Yesterday while perusing my newsfeed, I ran across a Yahoo! Finance article pointing out only two in five brands with Pride campaigns this year are donating to LGBT charities. Woof. There’s never seems to be any shortage of companies jumping on the Pride bandwagon, but this year feels especially oversaturated. I had no idea Listerine was such an ally of the LGBT community!
The danger anytime you try and commercialize cultural milestones is that you can come off as inauthentic, and companies therefore should have a solid communications plan behind their Pride campaigns before June 1, 2020 rolls around. Consumers are smart, LGBT issues are top of mind, and it can be easy to fall into a PR nightmare if you’re simply trying to capitalize on a sensitive set of issues.
With that in mind, here are three questions to ask yourself before flipping the switch on next year’s Pride campaign.
Is it coming from an authentic place?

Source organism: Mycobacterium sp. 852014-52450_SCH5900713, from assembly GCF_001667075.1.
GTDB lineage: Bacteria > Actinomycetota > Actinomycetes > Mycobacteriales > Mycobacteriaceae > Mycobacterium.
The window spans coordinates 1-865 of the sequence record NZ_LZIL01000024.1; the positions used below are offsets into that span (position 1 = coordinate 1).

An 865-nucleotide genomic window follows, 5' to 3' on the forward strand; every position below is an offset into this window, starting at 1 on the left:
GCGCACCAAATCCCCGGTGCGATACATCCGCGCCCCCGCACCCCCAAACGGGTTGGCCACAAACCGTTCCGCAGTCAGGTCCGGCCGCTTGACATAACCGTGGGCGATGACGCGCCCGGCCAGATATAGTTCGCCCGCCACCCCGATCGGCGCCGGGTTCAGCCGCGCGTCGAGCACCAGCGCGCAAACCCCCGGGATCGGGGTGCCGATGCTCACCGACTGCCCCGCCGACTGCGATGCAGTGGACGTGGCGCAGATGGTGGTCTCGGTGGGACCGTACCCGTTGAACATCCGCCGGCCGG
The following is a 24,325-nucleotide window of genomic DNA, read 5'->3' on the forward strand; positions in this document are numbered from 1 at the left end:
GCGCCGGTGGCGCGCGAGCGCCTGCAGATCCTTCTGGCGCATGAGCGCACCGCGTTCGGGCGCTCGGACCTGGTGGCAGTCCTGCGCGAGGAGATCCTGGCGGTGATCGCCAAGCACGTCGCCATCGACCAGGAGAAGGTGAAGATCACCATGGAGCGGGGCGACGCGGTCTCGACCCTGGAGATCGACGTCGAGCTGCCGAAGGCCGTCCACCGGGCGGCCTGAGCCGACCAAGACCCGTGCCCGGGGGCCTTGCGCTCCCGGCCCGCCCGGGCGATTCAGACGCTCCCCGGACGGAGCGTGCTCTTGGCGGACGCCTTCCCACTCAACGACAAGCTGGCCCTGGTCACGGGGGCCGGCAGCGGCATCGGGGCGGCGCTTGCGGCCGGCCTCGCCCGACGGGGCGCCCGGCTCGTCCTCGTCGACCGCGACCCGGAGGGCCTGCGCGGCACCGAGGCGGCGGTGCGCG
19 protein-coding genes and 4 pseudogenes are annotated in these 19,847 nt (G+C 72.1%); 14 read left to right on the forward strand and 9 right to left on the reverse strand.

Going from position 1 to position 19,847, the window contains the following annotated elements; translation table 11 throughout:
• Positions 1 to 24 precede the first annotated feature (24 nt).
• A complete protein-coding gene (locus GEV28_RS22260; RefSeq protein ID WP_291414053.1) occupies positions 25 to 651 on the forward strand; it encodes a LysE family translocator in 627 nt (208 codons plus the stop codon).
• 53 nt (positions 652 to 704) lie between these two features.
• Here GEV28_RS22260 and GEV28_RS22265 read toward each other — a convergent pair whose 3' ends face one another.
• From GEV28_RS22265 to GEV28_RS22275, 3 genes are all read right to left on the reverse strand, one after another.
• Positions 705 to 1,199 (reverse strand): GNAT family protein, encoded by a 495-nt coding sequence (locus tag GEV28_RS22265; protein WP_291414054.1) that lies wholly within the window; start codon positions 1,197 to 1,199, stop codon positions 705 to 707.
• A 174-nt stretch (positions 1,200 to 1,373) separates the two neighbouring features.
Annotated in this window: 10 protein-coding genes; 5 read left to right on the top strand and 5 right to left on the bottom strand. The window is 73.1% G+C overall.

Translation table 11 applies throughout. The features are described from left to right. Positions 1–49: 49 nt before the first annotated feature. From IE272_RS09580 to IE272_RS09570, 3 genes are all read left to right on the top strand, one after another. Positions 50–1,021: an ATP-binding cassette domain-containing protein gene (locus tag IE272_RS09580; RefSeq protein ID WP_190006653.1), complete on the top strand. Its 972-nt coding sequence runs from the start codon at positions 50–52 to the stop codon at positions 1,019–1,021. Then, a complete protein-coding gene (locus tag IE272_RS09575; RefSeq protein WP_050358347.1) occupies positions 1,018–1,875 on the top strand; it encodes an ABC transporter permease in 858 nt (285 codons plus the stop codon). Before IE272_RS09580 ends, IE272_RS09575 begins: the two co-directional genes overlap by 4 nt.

It’s easy to jump on the bandwagon and throw together a hasty Pride campaign, but that’s where many brands lose their way. Make sure you have a reason for demonstrating your support the LGBT community. If your grasp on the subject matter is flimsy, the Twitterverse will come down hard and relentless.
What is your company’s Pride narrative?
Or how does your organization connect to the LGBT movement? Point to concrete examples of how you’ve been an ally to the community, whether that be the clients you serve or the people on the inside that make your company great.
What is your communications strategy?
This year LGBT branding seems especially prevalent, which is great, but companies should be prepared to answer questions about the “why” behind the campaign. Start with a good sense of history and connect that to your brand’s evolution.
Resist the urge to jump on the Pride bandwagon if you don’t have a good reason for doing so. Otherwise, you risk being seen as out of touch and could even lose a substantial part of your customer base.